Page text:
Mark Carney, UN Special Envoy for Climate Action and Finance, and co-chair, Glasgow Financial Alliance for Net Zero
As the past year demonstrates, the current global energy system is unreliable, unaffordable and unsustainable. Russia is using energy as a weapon in a horrific war. Families face crippling energy bills. In developing countries, the grind of energy poverty worsens. And to avoid the most catastrophic impacts of climate change, the world must keep three-quarters of fossil fuels in the ground. We need a new clean-energy system.
How we get there matters. We can’t just flip a green switch. To keep our lights on, heat our homes and create good jobs for our kids means ramping up clean sources of energy—wind, solar, hydro, nuclear and hydrogen—and producing the right fossil fuels during the transition. In both respects, Canada can lead.
The fossil fuels the world uses should be the lowest risk, lowest cost and lowest carbon. Canada is a beacon of reliability. Thanks to the dedication of our workers and the ingenuity of our engineers, our costs of production have become very competitive, and we can eliminate the net emissions from the production of our energy. That will take enormous investment and focus. But it will be worth it to create a new clean system that works for all.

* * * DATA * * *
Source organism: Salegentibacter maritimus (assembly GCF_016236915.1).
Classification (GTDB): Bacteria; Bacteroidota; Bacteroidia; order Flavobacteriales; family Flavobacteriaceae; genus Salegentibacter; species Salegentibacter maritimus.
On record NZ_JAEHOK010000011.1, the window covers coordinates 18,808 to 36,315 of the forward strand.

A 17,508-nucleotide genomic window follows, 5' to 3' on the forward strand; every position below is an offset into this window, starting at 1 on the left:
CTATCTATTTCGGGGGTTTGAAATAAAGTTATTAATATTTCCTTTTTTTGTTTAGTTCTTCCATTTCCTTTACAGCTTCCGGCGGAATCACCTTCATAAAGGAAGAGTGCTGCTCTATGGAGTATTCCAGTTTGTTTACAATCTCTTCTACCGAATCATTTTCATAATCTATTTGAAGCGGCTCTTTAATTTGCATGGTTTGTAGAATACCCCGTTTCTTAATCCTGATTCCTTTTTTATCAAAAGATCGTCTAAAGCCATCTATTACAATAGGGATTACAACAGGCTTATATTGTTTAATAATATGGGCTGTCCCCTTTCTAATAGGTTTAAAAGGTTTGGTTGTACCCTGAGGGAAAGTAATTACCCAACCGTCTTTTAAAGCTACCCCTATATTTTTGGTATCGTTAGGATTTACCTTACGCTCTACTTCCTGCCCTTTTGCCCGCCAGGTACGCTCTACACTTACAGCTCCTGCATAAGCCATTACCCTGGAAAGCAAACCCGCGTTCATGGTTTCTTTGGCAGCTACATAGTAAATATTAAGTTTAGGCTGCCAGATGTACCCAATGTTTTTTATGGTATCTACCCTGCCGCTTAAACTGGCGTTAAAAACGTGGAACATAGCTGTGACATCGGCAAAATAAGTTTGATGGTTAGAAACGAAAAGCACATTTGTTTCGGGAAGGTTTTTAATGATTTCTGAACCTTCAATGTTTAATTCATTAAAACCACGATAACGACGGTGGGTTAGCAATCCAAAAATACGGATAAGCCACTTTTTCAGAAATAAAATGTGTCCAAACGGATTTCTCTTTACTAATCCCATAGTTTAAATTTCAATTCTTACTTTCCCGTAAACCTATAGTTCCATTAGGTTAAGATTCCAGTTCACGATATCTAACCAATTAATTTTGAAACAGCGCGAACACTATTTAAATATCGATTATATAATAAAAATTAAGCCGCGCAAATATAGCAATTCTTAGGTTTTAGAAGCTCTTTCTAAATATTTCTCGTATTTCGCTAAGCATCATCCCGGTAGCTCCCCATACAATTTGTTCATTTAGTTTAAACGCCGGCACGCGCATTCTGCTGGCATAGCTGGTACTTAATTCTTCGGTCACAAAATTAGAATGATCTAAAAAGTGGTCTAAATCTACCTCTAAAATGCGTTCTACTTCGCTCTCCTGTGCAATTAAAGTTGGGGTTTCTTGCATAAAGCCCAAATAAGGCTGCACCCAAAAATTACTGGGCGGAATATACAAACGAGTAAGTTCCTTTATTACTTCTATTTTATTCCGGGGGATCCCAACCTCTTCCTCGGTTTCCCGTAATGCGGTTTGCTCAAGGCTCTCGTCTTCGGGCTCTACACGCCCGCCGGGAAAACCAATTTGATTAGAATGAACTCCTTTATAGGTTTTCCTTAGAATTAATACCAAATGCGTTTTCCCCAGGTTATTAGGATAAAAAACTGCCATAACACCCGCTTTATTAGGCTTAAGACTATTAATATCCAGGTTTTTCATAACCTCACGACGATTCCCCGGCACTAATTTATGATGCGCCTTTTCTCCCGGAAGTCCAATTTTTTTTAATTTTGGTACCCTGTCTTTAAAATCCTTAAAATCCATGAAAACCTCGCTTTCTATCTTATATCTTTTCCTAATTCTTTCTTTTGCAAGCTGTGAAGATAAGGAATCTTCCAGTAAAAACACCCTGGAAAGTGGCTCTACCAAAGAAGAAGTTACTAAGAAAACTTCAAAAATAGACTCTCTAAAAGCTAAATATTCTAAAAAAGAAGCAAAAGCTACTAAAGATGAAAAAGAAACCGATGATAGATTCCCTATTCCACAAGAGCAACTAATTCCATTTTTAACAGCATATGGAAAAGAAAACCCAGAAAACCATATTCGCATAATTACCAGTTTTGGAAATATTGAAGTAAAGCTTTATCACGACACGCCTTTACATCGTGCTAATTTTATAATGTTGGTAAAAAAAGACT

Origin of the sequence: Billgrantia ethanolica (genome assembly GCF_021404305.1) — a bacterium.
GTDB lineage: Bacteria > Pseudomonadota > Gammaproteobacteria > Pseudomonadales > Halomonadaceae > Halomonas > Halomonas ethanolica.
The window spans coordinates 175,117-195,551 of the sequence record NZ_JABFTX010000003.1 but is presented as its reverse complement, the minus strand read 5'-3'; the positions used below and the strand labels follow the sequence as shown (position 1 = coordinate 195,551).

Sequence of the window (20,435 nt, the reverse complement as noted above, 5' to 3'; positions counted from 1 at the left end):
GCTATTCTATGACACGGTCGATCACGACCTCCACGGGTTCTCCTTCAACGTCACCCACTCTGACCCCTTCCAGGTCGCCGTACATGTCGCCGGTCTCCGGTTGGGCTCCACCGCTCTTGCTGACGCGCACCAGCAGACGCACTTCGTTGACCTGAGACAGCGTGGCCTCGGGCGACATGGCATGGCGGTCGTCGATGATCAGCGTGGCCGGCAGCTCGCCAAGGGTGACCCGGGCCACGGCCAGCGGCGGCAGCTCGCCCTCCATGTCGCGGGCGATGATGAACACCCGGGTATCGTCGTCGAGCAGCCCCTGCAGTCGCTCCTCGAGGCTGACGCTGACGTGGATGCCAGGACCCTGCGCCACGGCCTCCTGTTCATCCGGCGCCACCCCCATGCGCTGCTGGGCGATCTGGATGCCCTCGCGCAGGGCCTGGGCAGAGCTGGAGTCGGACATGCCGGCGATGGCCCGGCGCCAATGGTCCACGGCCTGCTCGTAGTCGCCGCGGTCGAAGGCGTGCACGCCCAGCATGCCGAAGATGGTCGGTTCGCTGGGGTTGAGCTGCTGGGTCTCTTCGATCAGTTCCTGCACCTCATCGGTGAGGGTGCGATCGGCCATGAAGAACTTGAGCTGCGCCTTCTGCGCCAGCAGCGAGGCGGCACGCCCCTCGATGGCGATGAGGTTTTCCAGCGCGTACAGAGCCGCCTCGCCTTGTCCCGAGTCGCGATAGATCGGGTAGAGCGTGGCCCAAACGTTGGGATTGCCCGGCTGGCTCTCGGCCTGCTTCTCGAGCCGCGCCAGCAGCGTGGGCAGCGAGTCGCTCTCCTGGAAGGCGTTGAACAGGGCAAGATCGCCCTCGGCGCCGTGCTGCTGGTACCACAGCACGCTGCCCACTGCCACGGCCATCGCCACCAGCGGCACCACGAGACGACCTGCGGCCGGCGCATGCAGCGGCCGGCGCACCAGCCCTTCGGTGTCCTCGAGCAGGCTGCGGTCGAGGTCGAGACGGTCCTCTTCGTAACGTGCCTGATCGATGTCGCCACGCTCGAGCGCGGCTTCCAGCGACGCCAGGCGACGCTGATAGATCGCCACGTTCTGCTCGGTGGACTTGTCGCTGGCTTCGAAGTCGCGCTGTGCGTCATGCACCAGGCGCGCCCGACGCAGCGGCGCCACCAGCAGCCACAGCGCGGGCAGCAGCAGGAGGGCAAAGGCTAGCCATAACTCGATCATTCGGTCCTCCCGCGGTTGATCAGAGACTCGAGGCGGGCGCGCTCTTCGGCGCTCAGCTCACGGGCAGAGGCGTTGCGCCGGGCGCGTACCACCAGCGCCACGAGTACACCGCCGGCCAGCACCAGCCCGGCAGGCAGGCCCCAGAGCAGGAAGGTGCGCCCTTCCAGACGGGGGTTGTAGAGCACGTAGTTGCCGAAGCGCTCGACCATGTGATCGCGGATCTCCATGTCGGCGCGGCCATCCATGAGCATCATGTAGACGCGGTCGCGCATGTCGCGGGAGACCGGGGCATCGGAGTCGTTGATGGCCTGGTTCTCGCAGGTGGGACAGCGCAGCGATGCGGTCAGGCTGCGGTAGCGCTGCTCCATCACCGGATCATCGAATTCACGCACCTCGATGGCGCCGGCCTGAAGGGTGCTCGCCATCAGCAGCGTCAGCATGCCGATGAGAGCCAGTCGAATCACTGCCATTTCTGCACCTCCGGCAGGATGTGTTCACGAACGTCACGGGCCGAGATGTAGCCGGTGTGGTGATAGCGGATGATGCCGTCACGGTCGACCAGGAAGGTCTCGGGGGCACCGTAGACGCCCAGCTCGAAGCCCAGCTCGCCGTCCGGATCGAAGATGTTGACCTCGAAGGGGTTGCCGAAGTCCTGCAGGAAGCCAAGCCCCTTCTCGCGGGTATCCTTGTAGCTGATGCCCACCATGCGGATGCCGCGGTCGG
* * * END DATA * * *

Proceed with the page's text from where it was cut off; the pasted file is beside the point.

Getting to net zero requires a transformation of our economy on the scale of the Industrial Revolution at the pace of the digital transformation. We need to deploy the energy technologies that are already competitive at huge scale and, in parallel, drive down the costs of solutions for “hard-to-abate” sectors such as steel and transportation. To finance it, we need a financial system that takes climate change into account. All are in prospect.
Three-quarters of emissions come from the final direct demand for energy. To get on the right path, the world needs to electrify as much as possible, and convert electricity generation to clean energy by tripling clean-energy investment. Canada has a head start as more than 80% of our electricity generation is zero-emission. Over the next decade, we must close the gap and grow our grid by 15%. If we do, Canadians will get cleaner, more reliable power, our businesses will become more competitive, and Canada will be a destination for investment. /Interview by Jeffrey Jones
Quadruple cleantech spending
Catherine McKenna, Chair of the UN’s High‑Level Expert Group on the Net-Zero Emissions Commitments of Non-State Entities, and former Canadian minister of environment and climate change